In this column last week I acknowledged that the sheer level of ambition of the Chancellor’s ‘fiscal event’ might spook what John Maynard Keynes called the ‘animal spirits’ of the markets. Well, it certainly did, though calm has now returned, for the present at least. As I write Sterling is trading at a better rate than it was before the Chancellors statement. The reality is that Sterling has been falling throughout the year, together with so many other currencies, losing 20% of its value against the US Dollar, which is about the same as the Euro has lost. It has rather a lot to do with the virility of the Federal Reserve’s response to inflation, something that the Bank of England might learn from.
In the midst of the criticisms of the Chancellor’s plans, the International Monetary Fund piped up with its own critique. This is the Same IMF that denounced George Osborne’s spending cuts in 2011, telling us that they would result in mass unemployment. It didn’t, on the contrary, we achieved record low unemployment. Last week the IMF’s commentary was about our tax proposals giving rise to greater levels of inequality. If I recall correctly my days as an economist, income distribution is measured by the gini coefficient, and UK has one of the most even distributions amongst developed countries.
Our problem really isn’t to do with the lack of equality, it is lack of economic growth. It is exactly this that the tax proposals are designed to address. Equally important is the need to raise more tax revenue through that economic growth. Given that fully one quarter of all our income tax revenue is raised from the top one percent of tax-payers, it is precisely this top one percent that we most need to encourage to maximise their initiative, enterprise and effort in order that, by paying a lower rate of tax individually, they pay even more tax collectively.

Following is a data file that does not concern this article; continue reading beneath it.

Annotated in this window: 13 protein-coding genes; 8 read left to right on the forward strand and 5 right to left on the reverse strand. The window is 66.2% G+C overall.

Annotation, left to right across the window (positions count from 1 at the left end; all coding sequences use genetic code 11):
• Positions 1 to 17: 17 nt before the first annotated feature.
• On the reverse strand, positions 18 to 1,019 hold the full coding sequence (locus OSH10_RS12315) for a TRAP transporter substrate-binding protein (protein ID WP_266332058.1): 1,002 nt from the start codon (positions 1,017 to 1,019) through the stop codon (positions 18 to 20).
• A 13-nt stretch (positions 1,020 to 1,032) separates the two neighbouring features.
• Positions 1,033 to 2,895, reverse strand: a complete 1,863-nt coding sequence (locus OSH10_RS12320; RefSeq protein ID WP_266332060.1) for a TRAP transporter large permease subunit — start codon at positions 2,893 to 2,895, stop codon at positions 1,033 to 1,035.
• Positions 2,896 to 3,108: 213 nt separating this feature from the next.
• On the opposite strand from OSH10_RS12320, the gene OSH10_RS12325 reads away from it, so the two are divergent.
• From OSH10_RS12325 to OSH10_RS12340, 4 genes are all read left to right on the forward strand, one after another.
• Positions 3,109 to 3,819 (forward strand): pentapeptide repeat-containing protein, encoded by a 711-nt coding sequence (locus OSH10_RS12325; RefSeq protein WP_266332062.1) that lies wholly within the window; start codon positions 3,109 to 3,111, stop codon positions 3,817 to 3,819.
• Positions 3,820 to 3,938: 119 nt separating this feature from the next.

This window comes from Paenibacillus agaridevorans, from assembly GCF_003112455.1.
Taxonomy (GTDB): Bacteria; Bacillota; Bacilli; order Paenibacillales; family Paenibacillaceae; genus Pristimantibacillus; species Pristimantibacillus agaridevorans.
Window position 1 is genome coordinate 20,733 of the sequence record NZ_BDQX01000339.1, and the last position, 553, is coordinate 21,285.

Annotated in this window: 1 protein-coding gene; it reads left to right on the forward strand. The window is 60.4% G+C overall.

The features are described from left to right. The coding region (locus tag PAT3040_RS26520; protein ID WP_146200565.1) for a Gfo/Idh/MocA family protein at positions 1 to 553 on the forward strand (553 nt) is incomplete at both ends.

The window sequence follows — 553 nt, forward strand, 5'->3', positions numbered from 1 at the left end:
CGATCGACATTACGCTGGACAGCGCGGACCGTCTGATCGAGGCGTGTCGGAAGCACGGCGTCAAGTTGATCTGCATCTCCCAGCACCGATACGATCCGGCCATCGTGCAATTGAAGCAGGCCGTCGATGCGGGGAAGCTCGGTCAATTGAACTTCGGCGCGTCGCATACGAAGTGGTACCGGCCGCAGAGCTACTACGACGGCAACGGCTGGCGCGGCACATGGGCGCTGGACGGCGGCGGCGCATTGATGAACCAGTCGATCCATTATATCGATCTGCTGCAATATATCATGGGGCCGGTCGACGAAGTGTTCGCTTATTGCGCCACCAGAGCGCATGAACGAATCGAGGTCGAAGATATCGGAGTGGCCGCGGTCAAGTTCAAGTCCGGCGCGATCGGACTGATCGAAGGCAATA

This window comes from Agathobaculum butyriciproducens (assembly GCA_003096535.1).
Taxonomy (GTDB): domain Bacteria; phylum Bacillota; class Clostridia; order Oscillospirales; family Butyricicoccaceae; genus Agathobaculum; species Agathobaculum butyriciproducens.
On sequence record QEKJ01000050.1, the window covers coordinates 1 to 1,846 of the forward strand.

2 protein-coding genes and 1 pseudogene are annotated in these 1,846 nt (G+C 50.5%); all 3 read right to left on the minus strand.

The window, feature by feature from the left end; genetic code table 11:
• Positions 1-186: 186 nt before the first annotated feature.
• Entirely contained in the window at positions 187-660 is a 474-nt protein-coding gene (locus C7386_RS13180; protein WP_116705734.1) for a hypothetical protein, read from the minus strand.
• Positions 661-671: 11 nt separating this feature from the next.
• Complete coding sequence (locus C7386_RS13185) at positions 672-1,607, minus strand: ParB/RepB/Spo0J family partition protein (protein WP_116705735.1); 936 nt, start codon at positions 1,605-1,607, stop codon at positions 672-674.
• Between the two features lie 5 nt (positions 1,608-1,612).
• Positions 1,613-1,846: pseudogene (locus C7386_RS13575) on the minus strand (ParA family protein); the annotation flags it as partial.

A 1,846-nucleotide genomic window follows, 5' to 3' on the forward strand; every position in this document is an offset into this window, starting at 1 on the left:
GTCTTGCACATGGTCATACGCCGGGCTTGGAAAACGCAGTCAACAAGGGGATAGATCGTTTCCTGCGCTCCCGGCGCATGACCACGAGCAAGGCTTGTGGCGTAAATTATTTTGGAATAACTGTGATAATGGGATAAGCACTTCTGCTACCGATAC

Parliament has been in recess since the very day that the Chancellor made his statement in the Commons. As a consequence, the only plotting of which I am aware is what I’ve seen reported in the news media. Frankly, I’m pretty sceptical about these stories of Tories conniving with Labour to defeat the tax proposals. Rarely does anything turn out to be quite as reported. Were it to be true however, any such plotters should remember that voting against a budget measure is a confidence matter, which should properly be repaid by withdrawal of the party whip. They should be warned.